Annandale Secondary School

first_img… Education Ministry, CXC resolving matter – CEO… students’ 6th Form, UG hopes in limboAs many of the nation’s students who attained success at the 2016 Caribbean Secondary Education Certificate (CSEC) Examinations are advancing their studies, others are at standstill.Guyana Times was told of a situation at the Annandale Secondary School where several students were unable to obtain passes in certain subjects due to the school’s non-submission of School-Based Assessments (SBAs).Outgoing Chief Education Officer Olato SamParents of the affected students related to this publication that their children are especially disappointed since many were desirous of furthering their studies in Sixth Form and others at the University of Guyana (UG). Guyana Times was told that the school’s teachers had received the requisite training in sending the SBA grades online to the Caribbean Examinations Council (CXC), but nonetheless did not adhere to the deadline.According to information reaching this publication, parents requested advocacy to end their children’s plight, but noted that the school’s management, through its Headteacher, reportedly showed an unwillingness to write a letter to the Education Ministry at the said time.Meanwhile, the parents had expressed hope that the situation would have been resolved in time for the students to attend classes at the higher level.Outgoing Chief Education Officer Olato Sam on Wednesday confirmed the report of the school’s error, but related that the Education Ministry was currently working to have the matter sorted.“The matter is being resolved; we are in direct contact with CXC trying to get it sorted,” Sam noted.The CEO then declined to comment on the exact number of students who have been affected or if other schools had similar issues. He, however, stressed that the Ministry was, at this point in time, unable to correct the matter as it fell within the preview of CXC.“We have to await CXC’s decision in the matter, it is not something that we alone can address,” Sam observed.When the CSEC results were announced earlier this month, it was revealed that there was an overall pass rate of 64 percent between Grades One and Three across the Caribbean. With regard to Guyana’s results, Chief Executive Officer (Nursery) Ingrid Trotman had disclosed that a significant improvement in English A was recorded, moving from a pass rate of 49.36 per cent in 2015 to 59.3 per cent. She had also noted that for Mathematics, a decline was registered with a 38.37 per cent pass rate compared to last year’s 45.07 per cent.last_img read more

‘Several Factors Pose Danger to our Health,’ Observes Rep. Domah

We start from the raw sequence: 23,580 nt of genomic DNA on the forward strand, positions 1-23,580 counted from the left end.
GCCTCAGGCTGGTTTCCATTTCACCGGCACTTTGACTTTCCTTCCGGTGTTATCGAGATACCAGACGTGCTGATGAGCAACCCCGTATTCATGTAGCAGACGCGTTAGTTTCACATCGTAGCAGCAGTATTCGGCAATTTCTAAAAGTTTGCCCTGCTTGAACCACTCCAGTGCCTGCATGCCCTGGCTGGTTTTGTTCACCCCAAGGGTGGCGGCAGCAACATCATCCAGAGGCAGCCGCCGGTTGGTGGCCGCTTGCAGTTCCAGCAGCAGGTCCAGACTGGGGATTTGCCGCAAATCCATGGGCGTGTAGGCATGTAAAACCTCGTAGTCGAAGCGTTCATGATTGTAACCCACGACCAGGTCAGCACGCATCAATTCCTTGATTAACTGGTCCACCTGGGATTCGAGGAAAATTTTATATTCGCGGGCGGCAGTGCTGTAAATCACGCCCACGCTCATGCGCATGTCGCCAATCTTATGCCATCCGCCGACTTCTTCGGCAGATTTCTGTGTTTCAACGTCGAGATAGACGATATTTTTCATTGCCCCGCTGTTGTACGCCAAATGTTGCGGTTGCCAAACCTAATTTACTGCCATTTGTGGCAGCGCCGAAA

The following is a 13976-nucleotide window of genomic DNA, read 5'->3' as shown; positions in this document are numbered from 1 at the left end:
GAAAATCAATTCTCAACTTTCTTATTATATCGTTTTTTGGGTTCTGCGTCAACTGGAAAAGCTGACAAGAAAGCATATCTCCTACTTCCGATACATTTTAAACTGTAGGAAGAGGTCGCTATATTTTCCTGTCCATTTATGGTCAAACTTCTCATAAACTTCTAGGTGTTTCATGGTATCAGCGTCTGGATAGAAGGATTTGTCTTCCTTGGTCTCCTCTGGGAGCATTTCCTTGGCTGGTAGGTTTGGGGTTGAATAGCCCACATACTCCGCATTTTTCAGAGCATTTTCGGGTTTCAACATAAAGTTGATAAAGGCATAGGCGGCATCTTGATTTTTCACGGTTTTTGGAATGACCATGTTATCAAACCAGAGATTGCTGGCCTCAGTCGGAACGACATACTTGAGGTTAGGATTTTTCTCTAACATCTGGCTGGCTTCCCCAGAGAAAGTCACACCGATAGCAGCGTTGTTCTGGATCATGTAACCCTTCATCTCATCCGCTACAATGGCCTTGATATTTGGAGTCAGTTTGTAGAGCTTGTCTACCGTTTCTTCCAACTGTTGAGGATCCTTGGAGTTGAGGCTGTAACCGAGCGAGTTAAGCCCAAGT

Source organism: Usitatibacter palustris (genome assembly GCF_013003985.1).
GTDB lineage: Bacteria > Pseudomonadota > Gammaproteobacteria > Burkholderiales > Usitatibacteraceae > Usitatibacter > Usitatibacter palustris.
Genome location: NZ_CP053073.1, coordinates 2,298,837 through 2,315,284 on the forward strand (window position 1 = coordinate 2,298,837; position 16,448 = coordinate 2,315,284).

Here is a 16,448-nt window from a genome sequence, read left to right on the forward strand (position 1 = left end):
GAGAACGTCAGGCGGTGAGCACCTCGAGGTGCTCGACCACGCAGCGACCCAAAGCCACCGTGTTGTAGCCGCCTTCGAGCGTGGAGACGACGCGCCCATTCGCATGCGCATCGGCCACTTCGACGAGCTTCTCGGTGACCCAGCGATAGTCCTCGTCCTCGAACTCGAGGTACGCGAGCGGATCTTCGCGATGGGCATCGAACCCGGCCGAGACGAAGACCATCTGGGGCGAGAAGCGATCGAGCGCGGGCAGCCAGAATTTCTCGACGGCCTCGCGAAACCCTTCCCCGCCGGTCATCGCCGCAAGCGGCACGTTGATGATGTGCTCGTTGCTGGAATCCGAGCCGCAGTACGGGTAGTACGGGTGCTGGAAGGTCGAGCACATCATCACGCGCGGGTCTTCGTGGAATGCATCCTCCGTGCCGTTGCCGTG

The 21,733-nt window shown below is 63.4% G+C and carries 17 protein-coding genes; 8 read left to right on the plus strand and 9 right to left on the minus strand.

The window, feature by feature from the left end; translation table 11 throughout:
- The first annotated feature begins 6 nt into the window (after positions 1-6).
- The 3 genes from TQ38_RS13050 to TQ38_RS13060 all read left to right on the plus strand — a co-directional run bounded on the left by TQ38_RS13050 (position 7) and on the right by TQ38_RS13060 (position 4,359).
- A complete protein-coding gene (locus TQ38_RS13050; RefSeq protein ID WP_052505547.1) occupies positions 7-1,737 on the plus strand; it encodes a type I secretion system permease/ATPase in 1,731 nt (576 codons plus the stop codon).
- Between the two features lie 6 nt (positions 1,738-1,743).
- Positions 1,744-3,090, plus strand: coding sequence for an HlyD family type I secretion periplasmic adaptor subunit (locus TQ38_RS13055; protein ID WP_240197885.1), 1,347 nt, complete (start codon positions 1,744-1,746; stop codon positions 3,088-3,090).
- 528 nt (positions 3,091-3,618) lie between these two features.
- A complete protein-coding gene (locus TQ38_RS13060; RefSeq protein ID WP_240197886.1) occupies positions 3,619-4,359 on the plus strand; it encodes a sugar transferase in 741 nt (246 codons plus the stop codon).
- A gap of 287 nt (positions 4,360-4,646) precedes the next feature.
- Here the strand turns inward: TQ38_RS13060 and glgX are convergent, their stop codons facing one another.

first_imgRep. Domah briefs the press shortly after the ceremony.Nimba County District #7 Representative, Roger Domah has outlined several factors, which he said pose hazard to the country’s health system.Domah’s observation was contained in a remark he made at the program marking the 2nd anniversary of the Esther and Jereline (E & J) Medical Center in Ganta on July 6, where he outlined some of the factors hampering the country’s health sector as importation of foodstuff that include rice, frozen food and drugs for use at health facilities.Rep. Domah said that most of the rice business people import into the country go through several processes involving chemicals used for preservation before shipping those commodities to Liberia.“Most of the food that are imported into the country are processed, and once food are processed, some chemical contents are being added to it. Whether we like it or not, regarding how good is it or not, it will have some health implications,” the lawmaker said.He therefore called on locals to produce their food, rather than relying on imported food, “because you know how to preserve your own home-grown food.”Rep. Domah, who spoke on the topic, “Self Building Services in the Health Sector,” said there are limited health workers in the country, a situation he said government needs to improve by training health practitioners to specialized in various fields.Currently, Domah said there are about 300 medical doctors in a country with a population of about four million, “so the ratio of patient to doctor was too huge.”He added that among the doctors, about 203 were Liberians, while 95 of them were foreign nationals that include 72 females and 91 specialized ones, while about 207 were general surgeons.The E&J Medical Center resumed operation on July 1, 2016, but statistics there have shown that since that time, the facility has handled about 905 cases of ailment.The hospital is in partnership with Hernia International, a medical organization that has performed 1,372 surgeries on those with hernia “free of charge.”The chief Medical Doctor, Dr. Peter George said the partnership with Hernia International is still strong and by November and December this year, another team of doctors are expected to conduct “free medical surgeries on people diagnosed of hernia.”Dr. Peter Esther Barleah, who the administration crowned as “Staff of the Year.”The administrator, Victor Kpaiseh has praised the employees for remaining committed to their calling, in spite of the hard economic situation or other challenges they are faced with.He said the hospital is improving sewer system and is also embarking on the construction of a storey building as training center for nurses.Meanwhile, the E & J has named Madam Esther Barleah, a technician, as “Staff of the Year” because of her dedicated services.The facility was constructed by Representative Jeremiah K. Koung of Nimba Electoral District #1, as a means to improving the country’s health delivery system.The occasion was attended by local county officials, including Superintendent Dorr Cooper and representatives of several other civil society organizations (CSOs).Share this:Click to share on Twitter (Opens in new window)Click to share on Facebook (Opens in new window)last_img read more